“It continues to be an incredible adventure. We started in The Ukraine pretty much at the height of tensions with Russia before carrying on across Russia, China, Hong Kong (as the protests started there) in to Australia and back around most of continental Europe. We’re just about to start the UK tour which has been a very long time coming!”
Where were your favourite places to visit, and your favourite to play?
“I personally love Budapest and Prague as cities – Prague was one of our favourite shows on the EU tour. Berlin is great. Russia and Ukraine are totally batshit crazy for shows and just in general. China has the best food, Australia – Melbourne in particular – was awesome… We feel incredibly privileged to be able to go to all of these places and have an audience that is interested in and enthusiastic about what we do. It’s a crazy brilliant thing.”
Coming up to a decade as a band, did you ever imagine you’d be embarking on a tour like this when you were starting out?
“Fuck, no. One of the things about the band is that we never really had any aspirations or expectations about what we’d achieve. We didn’t think we’d ever get to really tour or do anything beyond putting out bedroom demos really. It took a long time between those and becoming a band and then over the course of those ten years we’ve thought it was all over on numerous occasions. Every last little bit of progress has been a very pleasant surprise and we never expected any of it. We’ve never been a band that really chased labels or managers or agents – the right people have always come to us, and it constantly feels like a very happy accident.”
How has the reception been at shows outside of the UK?
“Really good. The UK is just kind of catching up with the rest of the world in terms of enthusiasm for what we do – but that’s nice to see. Japan was the first place we found success and then Russia and China overtook as our biggest ‘markets’ for want of a better word. We can go *almost* anywhere and play to at least *someone* which is kind of astonishing for a band as niche as we are.”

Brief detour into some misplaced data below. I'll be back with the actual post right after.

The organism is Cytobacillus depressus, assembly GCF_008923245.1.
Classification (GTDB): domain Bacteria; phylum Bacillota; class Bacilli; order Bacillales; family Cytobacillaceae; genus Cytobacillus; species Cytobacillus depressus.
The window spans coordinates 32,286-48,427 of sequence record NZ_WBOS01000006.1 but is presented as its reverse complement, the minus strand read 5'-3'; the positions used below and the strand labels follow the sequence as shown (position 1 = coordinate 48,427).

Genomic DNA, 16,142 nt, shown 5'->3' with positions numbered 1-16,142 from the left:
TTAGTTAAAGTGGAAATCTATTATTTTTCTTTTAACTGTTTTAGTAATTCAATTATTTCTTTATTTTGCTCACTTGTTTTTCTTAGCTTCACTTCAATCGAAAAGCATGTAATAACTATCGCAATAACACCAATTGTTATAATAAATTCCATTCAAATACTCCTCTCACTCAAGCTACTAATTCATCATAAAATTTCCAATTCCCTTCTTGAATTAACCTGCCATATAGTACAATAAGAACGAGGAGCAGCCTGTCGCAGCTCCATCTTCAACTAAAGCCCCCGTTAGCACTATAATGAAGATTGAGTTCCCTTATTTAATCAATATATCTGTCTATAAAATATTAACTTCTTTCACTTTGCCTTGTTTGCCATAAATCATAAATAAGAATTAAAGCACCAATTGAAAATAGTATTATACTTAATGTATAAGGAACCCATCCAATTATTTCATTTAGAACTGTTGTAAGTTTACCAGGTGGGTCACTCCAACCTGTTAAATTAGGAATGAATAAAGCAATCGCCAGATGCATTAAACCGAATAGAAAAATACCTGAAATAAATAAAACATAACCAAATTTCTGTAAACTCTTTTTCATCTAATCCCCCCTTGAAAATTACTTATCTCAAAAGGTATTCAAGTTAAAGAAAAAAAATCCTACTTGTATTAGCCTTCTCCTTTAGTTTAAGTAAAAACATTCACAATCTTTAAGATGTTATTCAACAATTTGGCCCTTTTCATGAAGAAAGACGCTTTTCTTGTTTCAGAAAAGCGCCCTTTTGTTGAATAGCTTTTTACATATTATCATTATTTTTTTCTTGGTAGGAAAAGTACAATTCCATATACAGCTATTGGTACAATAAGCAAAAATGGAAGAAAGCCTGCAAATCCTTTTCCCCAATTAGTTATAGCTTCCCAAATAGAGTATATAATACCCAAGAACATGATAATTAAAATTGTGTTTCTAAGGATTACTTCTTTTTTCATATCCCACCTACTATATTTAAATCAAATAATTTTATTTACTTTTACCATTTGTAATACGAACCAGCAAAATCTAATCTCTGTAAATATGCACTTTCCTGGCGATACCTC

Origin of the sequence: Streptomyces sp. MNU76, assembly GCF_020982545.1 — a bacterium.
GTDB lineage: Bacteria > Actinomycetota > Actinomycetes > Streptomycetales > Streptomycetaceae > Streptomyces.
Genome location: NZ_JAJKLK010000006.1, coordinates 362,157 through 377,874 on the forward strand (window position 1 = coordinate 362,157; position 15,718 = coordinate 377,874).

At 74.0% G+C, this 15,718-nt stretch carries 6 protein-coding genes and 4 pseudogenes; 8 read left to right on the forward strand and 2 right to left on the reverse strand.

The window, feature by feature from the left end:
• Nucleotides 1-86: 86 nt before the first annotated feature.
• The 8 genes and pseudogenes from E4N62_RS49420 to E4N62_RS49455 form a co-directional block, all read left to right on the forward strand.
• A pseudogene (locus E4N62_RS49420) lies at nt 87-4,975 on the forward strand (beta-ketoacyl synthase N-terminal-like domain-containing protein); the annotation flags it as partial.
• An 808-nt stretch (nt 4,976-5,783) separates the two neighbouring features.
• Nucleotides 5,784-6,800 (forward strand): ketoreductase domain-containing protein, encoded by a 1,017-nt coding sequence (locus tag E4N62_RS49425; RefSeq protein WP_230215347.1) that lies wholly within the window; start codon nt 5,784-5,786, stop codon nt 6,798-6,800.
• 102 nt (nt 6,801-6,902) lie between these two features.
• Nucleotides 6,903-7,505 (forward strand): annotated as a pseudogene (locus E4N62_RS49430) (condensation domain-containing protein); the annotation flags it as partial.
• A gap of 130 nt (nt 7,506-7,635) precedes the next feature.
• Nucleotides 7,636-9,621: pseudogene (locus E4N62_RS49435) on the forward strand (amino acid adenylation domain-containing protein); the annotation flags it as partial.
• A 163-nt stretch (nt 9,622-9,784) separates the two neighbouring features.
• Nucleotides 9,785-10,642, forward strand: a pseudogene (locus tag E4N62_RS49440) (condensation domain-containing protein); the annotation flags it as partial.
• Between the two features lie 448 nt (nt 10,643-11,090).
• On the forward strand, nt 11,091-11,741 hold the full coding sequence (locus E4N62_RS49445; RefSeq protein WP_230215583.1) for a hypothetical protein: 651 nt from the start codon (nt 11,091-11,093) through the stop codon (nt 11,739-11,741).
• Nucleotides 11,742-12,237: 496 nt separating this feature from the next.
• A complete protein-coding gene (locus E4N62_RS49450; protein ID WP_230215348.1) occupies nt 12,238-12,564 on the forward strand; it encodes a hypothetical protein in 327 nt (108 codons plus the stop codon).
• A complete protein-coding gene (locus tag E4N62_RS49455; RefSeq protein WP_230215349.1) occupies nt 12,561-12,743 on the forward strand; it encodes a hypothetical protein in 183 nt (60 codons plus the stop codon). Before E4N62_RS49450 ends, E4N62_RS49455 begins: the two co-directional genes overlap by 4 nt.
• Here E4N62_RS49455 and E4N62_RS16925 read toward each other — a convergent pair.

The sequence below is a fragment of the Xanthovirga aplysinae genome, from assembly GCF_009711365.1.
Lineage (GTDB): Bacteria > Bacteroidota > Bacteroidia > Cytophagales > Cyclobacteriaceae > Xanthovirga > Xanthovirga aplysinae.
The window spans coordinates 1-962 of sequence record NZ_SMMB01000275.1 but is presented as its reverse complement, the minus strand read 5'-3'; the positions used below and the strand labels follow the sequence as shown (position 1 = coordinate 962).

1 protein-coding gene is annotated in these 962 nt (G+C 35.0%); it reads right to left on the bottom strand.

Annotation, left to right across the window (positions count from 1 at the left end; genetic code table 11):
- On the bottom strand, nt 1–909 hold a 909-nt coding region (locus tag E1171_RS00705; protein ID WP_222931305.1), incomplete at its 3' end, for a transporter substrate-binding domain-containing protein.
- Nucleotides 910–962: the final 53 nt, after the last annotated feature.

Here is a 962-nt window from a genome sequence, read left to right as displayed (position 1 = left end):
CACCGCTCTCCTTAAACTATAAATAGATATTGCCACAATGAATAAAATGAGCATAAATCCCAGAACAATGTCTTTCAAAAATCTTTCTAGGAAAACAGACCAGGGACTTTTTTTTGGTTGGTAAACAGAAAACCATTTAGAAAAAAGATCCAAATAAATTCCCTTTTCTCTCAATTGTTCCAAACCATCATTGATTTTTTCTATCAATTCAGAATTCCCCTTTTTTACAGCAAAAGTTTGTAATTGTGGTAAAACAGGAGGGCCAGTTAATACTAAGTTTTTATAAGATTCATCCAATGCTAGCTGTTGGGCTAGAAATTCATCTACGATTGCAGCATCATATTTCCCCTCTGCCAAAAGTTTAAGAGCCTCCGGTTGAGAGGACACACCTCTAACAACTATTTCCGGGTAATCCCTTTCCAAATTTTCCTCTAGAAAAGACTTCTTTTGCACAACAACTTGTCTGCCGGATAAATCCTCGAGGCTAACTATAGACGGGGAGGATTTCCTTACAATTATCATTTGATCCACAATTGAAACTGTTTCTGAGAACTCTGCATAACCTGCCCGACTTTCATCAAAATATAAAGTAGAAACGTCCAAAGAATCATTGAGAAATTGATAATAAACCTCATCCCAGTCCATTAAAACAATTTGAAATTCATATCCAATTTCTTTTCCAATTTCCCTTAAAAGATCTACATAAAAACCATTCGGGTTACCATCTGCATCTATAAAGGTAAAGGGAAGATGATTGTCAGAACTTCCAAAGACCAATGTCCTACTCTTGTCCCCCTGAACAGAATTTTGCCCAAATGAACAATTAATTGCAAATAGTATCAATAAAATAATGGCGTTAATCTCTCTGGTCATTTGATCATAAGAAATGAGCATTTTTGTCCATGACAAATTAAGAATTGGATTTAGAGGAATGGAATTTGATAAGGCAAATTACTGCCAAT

You’re next off around Europe – where are you excited to get to?
“Sorry, I took so long answering this interview that that has already happened. It’s hard to single out places but right now, I’m buzzed for the UK shows. We hadn’t done a headline tour for a very, very long time before these dates, although we’d been out with Trail of Dead and Dillinger Escape Plan on huge long tours in the interim – so it’s been most interesting to see if things have progressed for us in that time. In most cases it has, which is very rewarding.”
With all this good stuff happening for the band, how are things in the Maybeshewill camp?
“Perhaps as good as they’ve ever been? We’re as close as 6 guys can be (I’m including our engineer Pete in this as he’s with us almost the entire time) without actually engaging in a romantic relationship. We all know how not to push each others buttons by now, so touring is relatively easy especially given the schedules involved and we’re all really enthusiastic for the remainder of the Fair Youth album cycle. Yeah, it’s all good.”